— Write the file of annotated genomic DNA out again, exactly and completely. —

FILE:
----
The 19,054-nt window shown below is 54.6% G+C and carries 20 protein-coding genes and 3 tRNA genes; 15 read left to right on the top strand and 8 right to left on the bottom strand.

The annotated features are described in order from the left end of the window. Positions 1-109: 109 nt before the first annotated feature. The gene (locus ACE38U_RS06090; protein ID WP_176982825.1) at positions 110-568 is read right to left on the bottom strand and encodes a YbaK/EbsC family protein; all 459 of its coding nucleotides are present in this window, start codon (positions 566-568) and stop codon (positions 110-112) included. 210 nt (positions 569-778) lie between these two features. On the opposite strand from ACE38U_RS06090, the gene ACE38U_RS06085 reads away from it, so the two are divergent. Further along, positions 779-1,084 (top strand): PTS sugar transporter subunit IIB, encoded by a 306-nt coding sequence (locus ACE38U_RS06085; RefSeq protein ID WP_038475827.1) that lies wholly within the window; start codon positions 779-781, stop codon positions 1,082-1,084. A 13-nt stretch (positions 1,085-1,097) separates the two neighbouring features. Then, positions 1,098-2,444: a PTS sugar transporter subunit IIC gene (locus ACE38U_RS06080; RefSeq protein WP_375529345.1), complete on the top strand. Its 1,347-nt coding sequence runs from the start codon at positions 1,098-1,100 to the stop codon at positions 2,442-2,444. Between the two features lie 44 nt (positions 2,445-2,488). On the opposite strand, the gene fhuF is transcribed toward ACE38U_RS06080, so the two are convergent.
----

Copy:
The 19,054-nt window shown below is 54.6% G+C and carries 20 protein-coding genes and 3 tRNA genes; 15 read left to right on the top strand and 8 right to left on the bottom strand.

The annotated features are described in order from the left end of the window. Positions 1-109: 109 nt before the first annotated feature. The gene (locus ACE38U_RS06090; protein ID WP_176982825.1) at positions 110-568 is read right to left on the bottom strand and encodes a YbaK/EbsC family protein; all 459 of its coding nucleotides are present in this window, start codon (positions 566-568) and stop codon (positions 110-112) included. 210 nt (positions 569-778) lie between these two features. On the opposite strand from ACE38U_RS06090, the gene ACE38U_RS06085 reads away from it, so the two are divergent. Further along, positions 779-1,084 (top strand): PTS sugar transporter subunit IIB, encoded by a 306-nt coding sequence (locus ACE38U_RS06085; RefSeq protein ID WP_038475827.1) that lies wholly within the window; start codon positions 779-781, stop codon positions 1,082-1,084. A 13-nt stretch (positions 1,085-1,097) separates the two neighbouring features. Then, positions 1,098-2,444: a PTS sugar transporter subunit IIC gene (locus ACE38U_RS06080; RefSeq protein WP_375529345.1), complete on the top strand. Its 1,347-nt coding sequence runs from the start codon at positions 1,098-1,100 to the stop codon at positions 2,442-2,444. Between the two features lie 44 nt (positions 2,445-2,488). On the opposite strand, the gene fhuF is transcribed toward ACE38U_RS06080, so the two are convergent.